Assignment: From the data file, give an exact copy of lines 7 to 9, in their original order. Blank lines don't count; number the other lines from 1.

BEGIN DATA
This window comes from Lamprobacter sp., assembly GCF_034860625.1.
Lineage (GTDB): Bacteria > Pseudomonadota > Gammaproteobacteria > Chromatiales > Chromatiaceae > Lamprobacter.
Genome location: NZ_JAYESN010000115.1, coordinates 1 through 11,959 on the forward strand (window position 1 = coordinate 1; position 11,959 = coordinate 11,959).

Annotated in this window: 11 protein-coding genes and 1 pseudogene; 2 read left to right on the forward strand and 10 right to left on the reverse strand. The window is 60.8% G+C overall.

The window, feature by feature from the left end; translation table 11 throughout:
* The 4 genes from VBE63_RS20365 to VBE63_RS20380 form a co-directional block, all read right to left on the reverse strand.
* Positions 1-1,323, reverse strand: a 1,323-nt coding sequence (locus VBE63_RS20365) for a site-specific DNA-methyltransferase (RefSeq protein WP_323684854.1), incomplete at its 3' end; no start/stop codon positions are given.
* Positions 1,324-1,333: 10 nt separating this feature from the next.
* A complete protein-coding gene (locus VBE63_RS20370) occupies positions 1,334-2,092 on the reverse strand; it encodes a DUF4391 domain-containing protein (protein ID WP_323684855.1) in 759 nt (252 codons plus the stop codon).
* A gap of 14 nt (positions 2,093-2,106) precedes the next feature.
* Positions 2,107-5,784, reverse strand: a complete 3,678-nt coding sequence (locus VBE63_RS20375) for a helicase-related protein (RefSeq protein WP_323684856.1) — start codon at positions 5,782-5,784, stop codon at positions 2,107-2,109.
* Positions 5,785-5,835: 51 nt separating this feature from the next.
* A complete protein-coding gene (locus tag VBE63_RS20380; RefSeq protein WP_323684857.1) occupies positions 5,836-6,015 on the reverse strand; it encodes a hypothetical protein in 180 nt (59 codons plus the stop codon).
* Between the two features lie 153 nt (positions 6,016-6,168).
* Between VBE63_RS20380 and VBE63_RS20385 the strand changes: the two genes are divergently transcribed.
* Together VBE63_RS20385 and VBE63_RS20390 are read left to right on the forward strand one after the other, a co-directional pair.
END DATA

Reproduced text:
* Positions 1-1,323, reverse strand: a 1,323-nt coding sequence (locus VBE63_RS20365) for a site-specific DNA-methyltransferase (RefSeq protein WP_323684854.1), incomplete at its 3' end; no start/stop codon positions are given.
* Positions 1,324-1,333: 10 nt separating this feature from the next.
* A complete protein-coding gene (locus VBE63_RS20370) occupies positions 1,334-2,092 on the reverse strand; it encodes a DUF4391 domain-containing protein (protein ID WP_323684855.1) in 759 nt (252 codons plus the stop codon).